88. Wesley Seay

    Where did you get your shoulder bag from Simon? I must have one!

  89. TheArrowPen

    I’m so hungry now. Leftover bulgogi time!

    Simon, what is that you’re wearing? It looks like an awesome cross between a fanny pack and a gun holster. Or something.

  90. poodle

    Did I see something related to WTF on the whiteboard? Could this be the return of Wonderful Treasure Find?

  91. PunkyPrincess92
    PunkyPrincess92

    ahaha pervert cam!!!
    wish it would rain in England!! i don’t like the heat!!
    i love that scene from Coffee Prince!!!
    yay i knew jajjangmyeon fact #2!!!

    i’m fasting for Ramadhan now! but i don’t mind watching these videos!!
    but i did tell myself not to watch Man vs Food!!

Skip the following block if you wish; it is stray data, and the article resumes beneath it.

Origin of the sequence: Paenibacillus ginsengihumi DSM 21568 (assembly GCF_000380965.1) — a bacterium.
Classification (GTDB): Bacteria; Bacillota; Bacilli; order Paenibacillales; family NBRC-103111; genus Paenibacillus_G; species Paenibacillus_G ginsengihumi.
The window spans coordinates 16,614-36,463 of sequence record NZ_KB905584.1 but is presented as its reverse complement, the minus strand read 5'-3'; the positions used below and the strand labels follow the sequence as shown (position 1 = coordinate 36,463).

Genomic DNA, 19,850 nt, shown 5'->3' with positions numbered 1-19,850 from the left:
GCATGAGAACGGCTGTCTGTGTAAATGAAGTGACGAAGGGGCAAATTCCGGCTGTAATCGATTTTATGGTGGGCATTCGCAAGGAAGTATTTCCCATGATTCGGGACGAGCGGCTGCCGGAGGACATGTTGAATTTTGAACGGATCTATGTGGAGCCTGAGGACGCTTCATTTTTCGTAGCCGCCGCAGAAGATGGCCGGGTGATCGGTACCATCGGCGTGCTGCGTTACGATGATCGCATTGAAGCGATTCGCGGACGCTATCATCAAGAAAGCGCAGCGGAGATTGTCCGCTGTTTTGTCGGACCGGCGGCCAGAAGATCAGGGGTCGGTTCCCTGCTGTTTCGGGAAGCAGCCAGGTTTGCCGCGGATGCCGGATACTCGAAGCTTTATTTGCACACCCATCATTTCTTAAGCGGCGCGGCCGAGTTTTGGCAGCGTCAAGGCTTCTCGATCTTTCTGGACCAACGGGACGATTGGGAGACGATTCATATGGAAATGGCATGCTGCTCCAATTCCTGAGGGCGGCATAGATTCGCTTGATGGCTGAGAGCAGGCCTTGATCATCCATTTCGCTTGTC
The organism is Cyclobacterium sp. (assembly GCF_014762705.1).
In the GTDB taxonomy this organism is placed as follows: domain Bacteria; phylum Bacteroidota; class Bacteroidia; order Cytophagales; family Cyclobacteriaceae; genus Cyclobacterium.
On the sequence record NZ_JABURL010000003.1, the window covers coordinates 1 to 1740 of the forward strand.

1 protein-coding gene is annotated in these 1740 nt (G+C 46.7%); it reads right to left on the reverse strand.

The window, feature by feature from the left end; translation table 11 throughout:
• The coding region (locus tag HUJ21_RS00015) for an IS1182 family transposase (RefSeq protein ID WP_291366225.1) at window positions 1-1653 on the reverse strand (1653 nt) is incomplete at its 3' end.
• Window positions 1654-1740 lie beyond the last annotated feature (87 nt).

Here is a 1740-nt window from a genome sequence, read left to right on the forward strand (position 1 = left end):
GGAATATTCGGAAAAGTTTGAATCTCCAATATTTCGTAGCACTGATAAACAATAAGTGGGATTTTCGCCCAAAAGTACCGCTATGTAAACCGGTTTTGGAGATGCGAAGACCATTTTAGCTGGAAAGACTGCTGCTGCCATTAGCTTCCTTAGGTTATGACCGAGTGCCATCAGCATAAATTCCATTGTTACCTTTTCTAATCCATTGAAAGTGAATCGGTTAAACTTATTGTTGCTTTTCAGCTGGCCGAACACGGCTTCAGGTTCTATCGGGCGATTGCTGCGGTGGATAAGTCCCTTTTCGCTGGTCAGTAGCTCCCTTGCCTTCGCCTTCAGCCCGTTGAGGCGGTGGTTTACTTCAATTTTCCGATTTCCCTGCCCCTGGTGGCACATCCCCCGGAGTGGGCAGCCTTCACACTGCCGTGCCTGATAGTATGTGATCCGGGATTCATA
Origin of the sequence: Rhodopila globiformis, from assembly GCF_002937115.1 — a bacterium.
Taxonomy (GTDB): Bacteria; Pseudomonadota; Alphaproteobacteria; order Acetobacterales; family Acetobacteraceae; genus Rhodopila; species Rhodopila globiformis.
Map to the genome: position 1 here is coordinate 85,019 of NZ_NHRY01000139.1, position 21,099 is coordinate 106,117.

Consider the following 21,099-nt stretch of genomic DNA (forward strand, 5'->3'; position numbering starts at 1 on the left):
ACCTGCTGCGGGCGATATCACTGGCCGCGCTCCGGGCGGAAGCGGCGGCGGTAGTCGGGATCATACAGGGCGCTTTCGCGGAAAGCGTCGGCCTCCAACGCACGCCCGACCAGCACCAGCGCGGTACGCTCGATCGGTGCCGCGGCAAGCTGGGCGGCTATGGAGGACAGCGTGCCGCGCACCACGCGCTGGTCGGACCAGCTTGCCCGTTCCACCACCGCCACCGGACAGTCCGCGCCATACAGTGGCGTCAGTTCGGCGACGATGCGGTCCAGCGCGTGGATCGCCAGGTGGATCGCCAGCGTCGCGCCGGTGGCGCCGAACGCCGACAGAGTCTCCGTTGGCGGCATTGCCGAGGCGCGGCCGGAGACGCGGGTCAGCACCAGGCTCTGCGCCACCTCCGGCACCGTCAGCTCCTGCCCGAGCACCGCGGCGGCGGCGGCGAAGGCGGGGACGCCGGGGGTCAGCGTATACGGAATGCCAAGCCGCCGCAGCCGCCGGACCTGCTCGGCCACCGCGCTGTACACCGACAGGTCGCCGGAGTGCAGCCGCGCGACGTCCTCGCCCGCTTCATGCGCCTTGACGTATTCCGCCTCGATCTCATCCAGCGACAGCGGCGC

92. Sally Golding

    Love this, very jealous of the fact that u can just leave the bowls and everything outside ur door. Random thing is that my boy and I just went out for chinese here too, so its funny to come home to a video about chinese food, even if its so different to what we get here. Btw Martina u look so pretty in this video, love how long ur hair is getting. Ps. Super excited u guys are coming to Aus. :-D I’ll be there!

  93. There is Jajangmyeon in chinese food too..just that it’s comes with a different sauce, brown with minced meat and taste peanut-ish and it’s “cleaner”. haha! =p

    We have that fried pork thingy in Singapore too…we call it sweet and sour pork. I have never tried the korean version but from the video it seems like they are quite similar but the visual is slightly difference. In Singapore they usually have it in mixed rice stores (rice + sides scooped onto the rice) which you guys had at Lau Pat Sat months ago! hahahaha…unfortunately I don’t think Simon chose it.